Lullaby by Leïla Slimani review – brilliantly unsettling

She seemed like the perfect nanny… A stylishly written French thriller probes at fault lines of gender, race and class to devastating effect

Anyone who has ever had to hire someone to look after their children in their own home knows that it is unlike any other working arrangement. The contractual lines should be the same – fair salary, paid holidays, disciplinary measures if anything goes wrong – but they are also a civilised gloss on something far messier: physical and emotional intimacy, a requirement of absolute trust in a stranger and a power relationship whose collateral damage, if things go wrong, can easily be visited on a defenceless child. And not only the child. In her Prix Goncourt-winning novel, which has taken France by storm, Leïla Slimani’s brilliantly executed insight is that there is great emotional jeopardy for everyone involved.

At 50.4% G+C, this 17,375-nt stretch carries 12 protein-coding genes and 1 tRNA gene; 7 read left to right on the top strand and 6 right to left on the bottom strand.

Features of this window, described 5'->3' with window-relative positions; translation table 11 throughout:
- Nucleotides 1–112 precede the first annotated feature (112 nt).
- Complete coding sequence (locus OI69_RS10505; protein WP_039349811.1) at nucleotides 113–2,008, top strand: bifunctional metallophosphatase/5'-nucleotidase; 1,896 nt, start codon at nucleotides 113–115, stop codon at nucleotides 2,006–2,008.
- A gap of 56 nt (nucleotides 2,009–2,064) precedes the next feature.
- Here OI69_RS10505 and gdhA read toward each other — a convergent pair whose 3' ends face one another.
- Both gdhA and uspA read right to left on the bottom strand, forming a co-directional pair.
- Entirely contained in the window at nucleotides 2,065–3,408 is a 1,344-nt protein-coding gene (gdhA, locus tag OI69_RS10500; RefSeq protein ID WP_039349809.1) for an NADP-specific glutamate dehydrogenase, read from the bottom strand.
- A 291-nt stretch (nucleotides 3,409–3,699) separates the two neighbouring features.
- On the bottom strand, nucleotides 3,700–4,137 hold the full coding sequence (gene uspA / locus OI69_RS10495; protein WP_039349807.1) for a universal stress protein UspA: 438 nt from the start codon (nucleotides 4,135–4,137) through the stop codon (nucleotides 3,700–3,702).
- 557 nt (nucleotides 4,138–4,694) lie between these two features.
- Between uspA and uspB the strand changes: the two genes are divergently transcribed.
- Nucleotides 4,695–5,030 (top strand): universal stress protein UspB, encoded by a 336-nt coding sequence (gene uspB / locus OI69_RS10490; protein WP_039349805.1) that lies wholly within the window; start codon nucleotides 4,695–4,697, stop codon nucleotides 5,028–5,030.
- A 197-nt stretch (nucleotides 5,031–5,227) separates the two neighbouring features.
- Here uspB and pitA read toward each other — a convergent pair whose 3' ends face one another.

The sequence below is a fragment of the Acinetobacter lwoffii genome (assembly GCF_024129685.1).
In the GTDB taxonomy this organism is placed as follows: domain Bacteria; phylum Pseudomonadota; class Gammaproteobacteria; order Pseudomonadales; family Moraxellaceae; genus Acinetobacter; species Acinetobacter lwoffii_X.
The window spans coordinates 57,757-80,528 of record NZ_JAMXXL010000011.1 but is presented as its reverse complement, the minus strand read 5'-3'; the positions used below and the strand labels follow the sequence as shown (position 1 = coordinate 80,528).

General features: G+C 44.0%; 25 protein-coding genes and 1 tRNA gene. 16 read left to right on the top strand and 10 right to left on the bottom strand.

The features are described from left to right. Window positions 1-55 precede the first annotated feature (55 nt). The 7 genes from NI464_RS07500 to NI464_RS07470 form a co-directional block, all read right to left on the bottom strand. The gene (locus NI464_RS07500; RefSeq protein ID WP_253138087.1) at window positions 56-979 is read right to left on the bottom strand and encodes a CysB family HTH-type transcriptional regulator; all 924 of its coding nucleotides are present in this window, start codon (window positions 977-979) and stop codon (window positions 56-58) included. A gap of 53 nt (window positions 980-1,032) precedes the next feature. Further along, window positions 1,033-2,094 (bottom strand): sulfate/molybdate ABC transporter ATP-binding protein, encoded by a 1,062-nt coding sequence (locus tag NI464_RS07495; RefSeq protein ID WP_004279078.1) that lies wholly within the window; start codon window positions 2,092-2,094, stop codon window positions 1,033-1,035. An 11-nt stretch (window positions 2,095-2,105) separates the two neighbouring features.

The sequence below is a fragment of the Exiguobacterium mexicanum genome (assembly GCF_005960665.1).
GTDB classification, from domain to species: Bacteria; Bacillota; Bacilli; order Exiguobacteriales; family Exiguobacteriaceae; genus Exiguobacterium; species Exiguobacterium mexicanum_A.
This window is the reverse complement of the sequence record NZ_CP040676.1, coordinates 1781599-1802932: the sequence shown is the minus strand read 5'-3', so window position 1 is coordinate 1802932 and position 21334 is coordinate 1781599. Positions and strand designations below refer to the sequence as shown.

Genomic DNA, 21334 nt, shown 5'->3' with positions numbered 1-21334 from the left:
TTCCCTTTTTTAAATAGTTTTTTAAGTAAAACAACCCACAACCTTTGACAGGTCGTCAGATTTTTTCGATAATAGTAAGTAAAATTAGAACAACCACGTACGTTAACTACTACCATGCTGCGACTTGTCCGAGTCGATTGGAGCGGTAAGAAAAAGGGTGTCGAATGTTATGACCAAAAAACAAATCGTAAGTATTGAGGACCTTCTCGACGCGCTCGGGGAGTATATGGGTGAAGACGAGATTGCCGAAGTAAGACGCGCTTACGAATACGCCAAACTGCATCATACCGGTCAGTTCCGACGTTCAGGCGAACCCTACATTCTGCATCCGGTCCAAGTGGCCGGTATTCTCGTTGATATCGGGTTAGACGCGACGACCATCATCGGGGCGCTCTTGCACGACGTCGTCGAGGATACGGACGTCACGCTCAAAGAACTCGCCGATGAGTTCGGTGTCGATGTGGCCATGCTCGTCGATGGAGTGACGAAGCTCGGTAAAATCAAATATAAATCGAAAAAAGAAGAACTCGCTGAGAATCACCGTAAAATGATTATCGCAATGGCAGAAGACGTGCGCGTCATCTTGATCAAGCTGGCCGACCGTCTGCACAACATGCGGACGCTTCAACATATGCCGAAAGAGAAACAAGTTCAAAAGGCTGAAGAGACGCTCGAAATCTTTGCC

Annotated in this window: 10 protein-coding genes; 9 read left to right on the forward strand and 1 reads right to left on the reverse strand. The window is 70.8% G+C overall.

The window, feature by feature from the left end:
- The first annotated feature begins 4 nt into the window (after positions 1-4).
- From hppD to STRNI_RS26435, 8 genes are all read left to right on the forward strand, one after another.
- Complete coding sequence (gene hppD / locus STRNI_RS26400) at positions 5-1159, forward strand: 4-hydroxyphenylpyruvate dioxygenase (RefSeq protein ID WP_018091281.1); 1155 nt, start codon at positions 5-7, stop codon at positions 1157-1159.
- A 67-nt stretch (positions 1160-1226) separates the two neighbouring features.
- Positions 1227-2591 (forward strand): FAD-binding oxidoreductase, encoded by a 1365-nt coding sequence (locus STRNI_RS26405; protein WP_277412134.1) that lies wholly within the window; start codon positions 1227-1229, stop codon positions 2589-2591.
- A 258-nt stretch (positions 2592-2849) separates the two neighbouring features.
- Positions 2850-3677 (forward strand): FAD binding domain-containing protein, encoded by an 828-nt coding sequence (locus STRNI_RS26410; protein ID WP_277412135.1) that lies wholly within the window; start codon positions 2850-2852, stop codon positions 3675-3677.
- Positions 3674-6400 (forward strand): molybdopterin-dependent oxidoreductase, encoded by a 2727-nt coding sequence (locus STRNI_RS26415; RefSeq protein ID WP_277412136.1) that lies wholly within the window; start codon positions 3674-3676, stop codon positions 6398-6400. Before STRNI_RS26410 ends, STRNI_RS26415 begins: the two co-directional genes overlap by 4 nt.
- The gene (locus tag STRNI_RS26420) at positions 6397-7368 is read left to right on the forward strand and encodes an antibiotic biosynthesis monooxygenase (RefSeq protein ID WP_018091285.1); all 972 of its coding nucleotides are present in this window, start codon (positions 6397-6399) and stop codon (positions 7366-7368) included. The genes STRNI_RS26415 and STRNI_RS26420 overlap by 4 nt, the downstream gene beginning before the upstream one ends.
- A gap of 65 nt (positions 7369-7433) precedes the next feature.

Related: Macron appoints author Leïla Slimani to champion French language

...